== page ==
This hacking group is using previously unknown tools to target defence contractors

Researchers have analysed 'Operation North Star' and found that as well as using new techniques, it picks and chooses infected targets to focus on the most valuable.
Written by Danny Palmer, Senior Writer

Hackers used previously unknown tools in a cyber-espionage campaign targeting defence and aerospace companies in a social engineering and phishing campaign that is more widely targeted than first thought.

Researchers at McAfee first detailed Operation North Star earlier this year, but further analysis reveals additional tactics and techniques of the campaign that has almost identical elements to Hidden Cobra – AKA The Lazarus Group – a hacking operation which the US government and others say is working out of North Korea on behalf of the government in Pyongyang.

The campaign is still based around spear-phishing emails and LinkedIn messages that pose as job recruitment messages in an effort to lure victims into opening malicious attachments. Hackers even use legitimate recruitment adverts and documents taken from popular US defence contractor websites to make the emails look more authentic.

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But now additional analysis by McAfee has revealed how the attackers use two stages of malware implants. All targets are compromised with the first stage of malware, which allows attackers to gather data including disk information, free disk space, computer name and logged-in username and process information.

The hackers analyse this information to determine if the victim is of high enough value to continue to with an attack – if the victim isn't deemed important enough, the machine is sidelined while the attackers focus on distributing a second stage malware to victims deemed more worthwhile of attention.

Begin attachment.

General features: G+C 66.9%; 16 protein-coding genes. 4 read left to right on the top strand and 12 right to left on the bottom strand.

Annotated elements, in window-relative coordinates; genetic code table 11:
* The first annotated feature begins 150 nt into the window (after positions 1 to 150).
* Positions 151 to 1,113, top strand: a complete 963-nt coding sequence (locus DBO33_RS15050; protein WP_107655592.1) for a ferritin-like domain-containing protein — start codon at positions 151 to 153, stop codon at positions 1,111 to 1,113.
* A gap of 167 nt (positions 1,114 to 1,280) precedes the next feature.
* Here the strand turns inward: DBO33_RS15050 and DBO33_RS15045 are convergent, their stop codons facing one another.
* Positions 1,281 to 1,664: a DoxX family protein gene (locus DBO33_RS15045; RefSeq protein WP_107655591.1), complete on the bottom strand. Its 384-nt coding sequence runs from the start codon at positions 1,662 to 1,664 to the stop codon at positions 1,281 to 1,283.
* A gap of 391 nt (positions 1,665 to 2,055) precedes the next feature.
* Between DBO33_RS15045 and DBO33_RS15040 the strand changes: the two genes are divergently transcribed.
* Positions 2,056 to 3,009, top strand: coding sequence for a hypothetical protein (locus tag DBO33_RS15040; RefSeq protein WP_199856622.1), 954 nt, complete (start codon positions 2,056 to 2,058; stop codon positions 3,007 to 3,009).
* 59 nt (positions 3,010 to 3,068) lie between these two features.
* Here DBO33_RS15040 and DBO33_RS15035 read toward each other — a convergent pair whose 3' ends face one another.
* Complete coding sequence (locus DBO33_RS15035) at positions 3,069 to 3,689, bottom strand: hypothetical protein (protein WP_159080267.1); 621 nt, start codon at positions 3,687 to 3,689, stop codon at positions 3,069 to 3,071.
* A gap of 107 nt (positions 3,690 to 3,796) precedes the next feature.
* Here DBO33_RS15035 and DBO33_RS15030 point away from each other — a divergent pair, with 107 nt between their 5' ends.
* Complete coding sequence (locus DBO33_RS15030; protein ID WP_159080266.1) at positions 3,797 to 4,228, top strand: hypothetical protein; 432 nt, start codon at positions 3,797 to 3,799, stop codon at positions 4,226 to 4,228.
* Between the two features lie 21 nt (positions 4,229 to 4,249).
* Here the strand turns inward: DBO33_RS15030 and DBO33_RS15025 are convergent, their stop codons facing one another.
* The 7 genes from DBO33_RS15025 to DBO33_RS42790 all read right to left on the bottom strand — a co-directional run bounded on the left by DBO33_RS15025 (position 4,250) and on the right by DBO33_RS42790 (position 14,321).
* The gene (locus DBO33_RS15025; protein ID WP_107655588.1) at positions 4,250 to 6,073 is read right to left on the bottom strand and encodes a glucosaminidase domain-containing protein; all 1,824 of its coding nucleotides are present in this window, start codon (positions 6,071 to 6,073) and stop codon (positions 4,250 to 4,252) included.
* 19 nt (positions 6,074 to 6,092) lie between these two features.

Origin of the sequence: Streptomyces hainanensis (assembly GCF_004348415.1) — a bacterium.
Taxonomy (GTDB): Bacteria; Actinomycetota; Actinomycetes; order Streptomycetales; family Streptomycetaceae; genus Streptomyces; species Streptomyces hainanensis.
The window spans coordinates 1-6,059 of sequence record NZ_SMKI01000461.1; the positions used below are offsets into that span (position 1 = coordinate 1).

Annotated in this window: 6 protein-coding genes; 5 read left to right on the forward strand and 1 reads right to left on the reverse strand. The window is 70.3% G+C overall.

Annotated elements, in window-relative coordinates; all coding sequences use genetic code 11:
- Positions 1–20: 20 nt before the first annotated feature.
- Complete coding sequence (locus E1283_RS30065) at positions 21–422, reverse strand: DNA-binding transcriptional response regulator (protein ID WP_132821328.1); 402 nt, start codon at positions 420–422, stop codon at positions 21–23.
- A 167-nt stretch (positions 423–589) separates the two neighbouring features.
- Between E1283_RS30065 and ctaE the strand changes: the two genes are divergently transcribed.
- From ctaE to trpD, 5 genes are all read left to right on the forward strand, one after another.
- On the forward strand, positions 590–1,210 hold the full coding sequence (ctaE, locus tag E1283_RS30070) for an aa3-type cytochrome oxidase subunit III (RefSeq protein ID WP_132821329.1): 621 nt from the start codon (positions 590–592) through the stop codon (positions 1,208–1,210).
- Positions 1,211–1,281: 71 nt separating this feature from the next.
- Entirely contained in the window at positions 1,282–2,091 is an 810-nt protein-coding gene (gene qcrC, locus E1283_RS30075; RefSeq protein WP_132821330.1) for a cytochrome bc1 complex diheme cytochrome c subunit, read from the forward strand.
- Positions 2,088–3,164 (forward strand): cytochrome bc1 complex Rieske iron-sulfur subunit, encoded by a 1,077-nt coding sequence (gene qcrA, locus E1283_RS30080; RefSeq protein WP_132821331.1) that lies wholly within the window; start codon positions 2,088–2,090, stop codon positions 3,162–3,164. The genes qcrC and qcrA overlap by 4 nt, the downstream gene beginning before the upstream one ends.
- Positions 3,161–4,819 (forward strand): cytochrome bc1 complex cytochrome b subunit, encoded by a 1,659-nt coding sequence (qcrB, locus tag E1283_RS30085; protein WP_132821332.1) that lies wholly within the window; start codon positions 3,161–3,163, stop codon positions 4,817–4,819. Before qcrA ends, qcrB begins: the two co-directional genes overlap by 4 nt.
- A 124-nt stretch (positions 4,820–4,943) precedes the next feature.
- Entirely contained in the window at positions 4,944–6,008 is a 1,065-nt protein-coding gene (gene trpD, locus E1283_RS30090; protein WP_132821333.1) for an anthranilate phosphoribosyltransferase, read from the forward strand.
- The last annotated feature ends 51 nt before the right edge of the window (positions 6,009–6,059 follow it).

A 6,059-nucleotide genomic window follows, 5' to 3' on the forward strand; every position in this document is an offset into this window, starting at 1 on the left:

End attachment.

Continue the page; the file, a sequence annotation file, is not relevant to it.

The second stage uses a previously known implant called Torisma, a custom-developed tool focused on specialised monitoring of high-value victims' systems, looking to gain access to login credentials and remote desktop sessions – all while remaining undetected.

"What is clear is that the campaign's objective was to establish a long-term, persistent espionage campaign focused on specific individuals in possession of strategically valuable technology from key countries around the world," McAfee researchers said in a blog post.

For Operation North Star, this meant researching specific target victims and creating custom content to lure victims in, then infecting them with malware in an effort to commit espionage.

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Initial reporting of the campaign detailed attacks against targets in the US, but those weren't the only ones hackers were looking to compromise – analysis of the attacks has revealed that defence and technology contractors in Israel, Russia, India and Australia have also been targeted by this campaign.

"The actors behind the campaign were more sophisticated than they initially appeared. They are focused and deliberate in what they meant to achieve and more disciplined and patient in executing to achieve their objective," said researchers.

Cyber espionage isn't the only form of cyberattacks that North Korea is involved in; hackers working on behalf of Pyongyang regularly steal cryptocurrency to get around international sanctons. North Korea was also blamed for the WannaCry ransomware outbreak.


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